DeHoff, the former state education board member now at GOAL, said the emphasis on recruiting stems from an effort to reach students not being served by traditional schools. GOAL targets at-risk students.
“We’re not trying to steal kids from districts, we’re there serving the kids that districts either can’t or don’t want to serve,” DeHoff said.
Many of GOAL’s recruited students returned to St. Vrain schools in the middle of the year, behind in school, Haddad said. For many of the returning students, their time in the online program was “wasted,” he said.
“These institutions, what they do is borderline unethical behavior in my mind,” said Haddad, who supports online learning as a tool. “It’s a money making proposition and they have no problem sending the kids back after the October count. The sales job they get up front, it’s a travesty.”
Ken Crowell, executive director of GOAL Academy, strongly disagreed with Haddad’s assessment.
“Those are really tough words coming from the superintendent,” Crowell said. “I think he is definitely mistaken. That’s unfortunate.”
Haddad said the district lost more than $400,000 in state funding last year to GOAL’s recruitment of students.
Florence High School Principal Steve Wolfe said one in every 10 students at his school left for GOAL online last year after a summer recruiting blitz by a popular former Florence teacher hired by GOAL after his contract was not renewed. The GOAL recruitment included barbecues in the town park for prospective students, Wolfe said.
About a dozen of the students came back after Oct. 1, the official state count day to determine per-pupil funding. GOAL got the funding; Florence got the students back. Then the school had to find ways to help them catch up.
Laura Johnson, one of the returning students, said she signed up for GOAL in July after her former science teacher promised free college classes. But she was back at Florence High School by January with no credits earned.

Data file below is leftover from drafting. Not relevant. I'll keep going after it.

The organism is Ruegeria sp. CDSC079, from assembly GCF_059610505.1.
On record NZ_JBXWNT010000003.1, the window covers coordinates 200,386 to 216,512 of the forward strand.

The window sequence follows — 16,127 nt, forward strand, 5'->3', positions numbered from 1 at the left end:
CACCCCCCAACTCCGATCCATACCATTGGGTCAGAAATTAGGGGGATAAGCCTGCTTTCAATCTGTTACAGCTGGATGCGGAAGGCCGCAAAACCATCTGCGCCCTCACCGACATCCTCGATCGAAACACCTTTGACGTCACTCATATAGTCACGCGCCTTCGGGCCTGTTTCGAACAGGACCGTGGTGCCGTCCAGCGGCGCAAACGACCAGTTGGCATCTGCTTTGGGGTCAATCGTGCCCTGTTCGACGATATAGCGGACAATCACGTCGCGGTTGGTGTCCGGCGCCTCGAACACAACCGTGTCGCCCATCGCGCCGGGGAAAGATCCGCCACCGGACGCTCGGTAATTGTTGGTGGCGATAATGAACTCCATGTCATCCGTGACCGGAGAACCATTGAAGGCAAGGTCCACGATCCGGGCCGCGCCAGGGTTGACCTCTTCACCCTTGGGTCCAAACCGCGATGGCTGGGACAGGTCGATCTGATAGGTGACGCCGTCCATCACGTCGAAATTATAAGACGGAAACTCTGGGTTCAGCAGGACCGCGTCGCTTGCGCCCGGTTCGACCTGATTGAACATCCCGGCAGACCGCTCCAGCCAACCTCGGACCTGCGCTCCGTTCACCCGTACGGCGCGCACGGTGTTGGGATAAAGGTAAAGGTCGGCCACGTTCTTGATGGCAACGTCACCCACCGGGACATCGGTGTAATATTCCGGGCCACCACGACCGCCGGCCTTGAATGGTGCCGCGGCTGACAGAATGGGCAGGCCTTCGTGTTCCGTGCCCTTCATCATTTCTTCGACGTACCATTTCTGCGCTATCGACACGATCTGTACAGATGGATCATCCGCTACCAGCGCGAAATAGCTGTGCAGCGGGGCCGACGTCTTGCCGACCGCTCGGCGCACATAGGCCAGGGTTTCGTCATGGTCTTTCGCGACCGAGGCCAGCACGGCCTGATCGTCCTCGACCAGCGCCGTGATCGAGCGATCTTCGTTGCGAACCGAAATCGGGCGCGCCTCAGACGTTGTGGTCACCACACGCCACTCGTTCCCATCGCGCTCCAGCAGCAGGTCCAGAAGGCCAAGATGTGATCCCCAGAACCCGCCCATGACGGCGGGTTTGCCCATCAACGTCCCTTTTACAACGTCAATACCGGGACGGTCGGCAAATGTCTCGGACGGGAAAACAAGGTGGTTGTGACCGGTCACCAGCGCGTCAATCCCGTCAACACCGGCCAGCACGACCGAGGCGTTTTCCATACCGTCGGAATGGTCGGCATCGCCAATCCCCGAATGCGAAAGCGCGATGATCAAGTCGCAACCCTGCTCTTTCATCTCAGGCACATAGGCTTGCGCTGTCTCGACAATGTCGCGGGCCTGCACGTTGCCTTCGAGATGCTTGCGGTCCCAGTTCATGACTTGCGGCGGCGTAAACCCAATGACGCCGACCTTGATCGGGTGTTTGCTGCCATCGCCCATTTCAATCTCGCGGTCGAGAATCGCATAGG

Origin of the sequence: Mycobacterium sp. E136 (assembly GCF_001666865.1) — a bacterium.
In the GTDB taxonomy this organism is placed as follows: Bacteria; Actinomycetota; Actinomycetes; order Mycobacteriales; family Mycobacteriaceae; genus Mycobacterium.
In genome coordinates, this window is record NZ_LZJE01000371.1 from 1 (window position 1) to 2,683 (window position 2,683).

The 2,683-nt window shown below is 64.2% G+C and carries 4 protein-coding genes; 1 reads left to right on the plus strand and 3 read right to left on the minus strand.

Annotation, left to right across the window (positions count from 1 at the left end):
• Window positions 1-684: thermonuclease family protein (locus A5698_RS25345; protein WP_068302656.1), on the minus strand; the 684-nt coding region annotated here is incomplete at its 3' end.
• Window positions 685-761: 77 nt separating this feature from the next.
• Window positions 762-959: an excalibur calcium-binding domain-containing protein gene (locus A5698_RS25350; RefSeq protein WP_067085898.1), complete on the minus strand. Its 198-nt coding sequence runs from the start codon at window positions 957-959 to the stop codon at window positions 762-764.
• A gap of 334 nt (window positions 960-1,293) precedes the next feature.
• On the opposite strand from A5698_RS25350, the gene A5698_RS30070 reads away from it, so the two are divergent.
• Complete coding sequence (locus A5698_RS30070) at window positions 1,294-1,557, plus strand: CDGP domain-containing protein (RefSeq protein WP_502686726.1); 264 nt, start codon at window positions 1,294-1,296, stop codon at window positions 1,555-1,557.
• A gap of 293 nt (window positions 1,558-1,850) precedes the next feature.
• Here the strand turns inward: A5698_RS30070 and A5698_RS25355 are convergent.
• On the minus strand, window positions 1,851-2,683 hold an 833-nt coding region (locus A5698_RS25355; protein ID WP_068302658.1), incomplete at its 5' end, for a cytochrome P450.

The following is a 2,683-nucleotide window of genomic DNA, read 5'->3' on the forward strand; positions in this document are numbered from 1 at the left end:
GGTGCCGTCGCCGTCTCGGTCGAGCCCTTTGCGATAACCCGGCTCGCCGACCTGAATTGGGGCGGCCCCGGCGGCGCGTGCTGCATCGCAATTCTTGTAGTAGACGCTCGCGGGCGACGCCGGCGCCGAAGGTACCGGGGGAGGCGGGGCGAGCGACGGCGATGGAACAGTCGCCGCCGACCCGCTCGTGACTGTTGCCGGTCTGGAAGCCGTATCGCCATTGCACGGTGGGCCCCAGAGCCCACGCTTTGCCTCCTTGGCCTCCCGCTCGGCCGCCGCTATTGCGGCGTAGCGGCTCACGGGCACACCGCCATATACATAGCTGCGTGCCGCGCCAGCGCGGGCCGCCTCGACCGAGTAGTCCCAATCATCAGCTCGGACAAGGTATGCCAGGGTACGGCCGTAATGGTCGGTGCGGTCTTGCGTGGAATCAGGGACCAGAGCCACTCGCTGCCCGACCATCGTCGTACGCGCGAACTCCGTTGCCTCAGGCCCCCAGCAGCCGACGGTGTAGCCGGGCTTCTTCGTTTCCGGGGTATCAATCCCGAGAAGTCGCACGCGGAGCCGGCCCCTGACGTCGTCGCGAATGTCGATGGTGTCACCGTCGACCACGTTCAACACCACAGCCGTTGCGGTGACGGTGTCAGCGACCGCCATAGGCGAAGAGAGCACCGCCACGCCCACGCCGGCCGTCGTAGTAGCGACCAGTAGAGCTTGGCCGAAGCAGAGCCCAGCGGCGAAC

“I feel like I wasted an entire semester of my life,” said Johnson, now working overtime to boost her grades in hopes the gap in her transcript will be less noticeable to colleges.
She said technology problems kept her from starting classes until September and the social isolation quickly convinced her that online was not a good fit.
“I don’t think it’s healthy for someone to stare at a computer screen for five hours straight,” she said. “I think the most difficult part about it was trying to keep yourself on it.”
However, for other students, the online programs are a boon.
Janette Lopez, 19, is a teen mom who said she dropped out of Pueblo schools because of childcare issues.
Lopez enrolled in the GOAL online program which assigns students to teachers based on their geographic area. It has opened 13 “drop-in centers” statewide where students and teachers can meet.
The model has worked for Lopez, whose son is now 4. Lopez was assigned a teacher who came to her home and who fit classes around a second pregnancy.
“I really wanted my education and I just went for it,” said Lopez, who plans to graduate in December and attend community college. “She was right there with me.”
Some superintendents bristle over the fact that some online programs are sponsored by other school districts that typically receive a portion of their per-pupil funding.
For example, Hope Online is sponsored by the Douglas County School District, but few of the districts students use the Hope program, the analysis found. Hope pays Douglas County about $2 million a year for support services such as professional development and special education.
That irks Randy Miller, superintendent of the Eaton School District in Weld County. His district lost a battle to keep a Hope online school out with the argument it wasn’t needed.
“How does Douglas County know more about what is needed in Eaton than our own board?” Miller said.
Amy Anderson was recently named to oversee innovation and choice, including online schools, for the Colorado Department of Education. She said she understands the usefulness of online programs for students such as Lopez, but worries about the turnover.
“There are other schools that are just churning kids and I don’t feel that is good for kids,” Anderson said. “So how can we prevent that? Those are the challenges that the authorizers of online charters are starting to talk about.”
In the meantime, some Colorado school districts—including both Florence and St. Vrain—have chosen their own way to combat losses to the online schools: They’re starting their own online programs.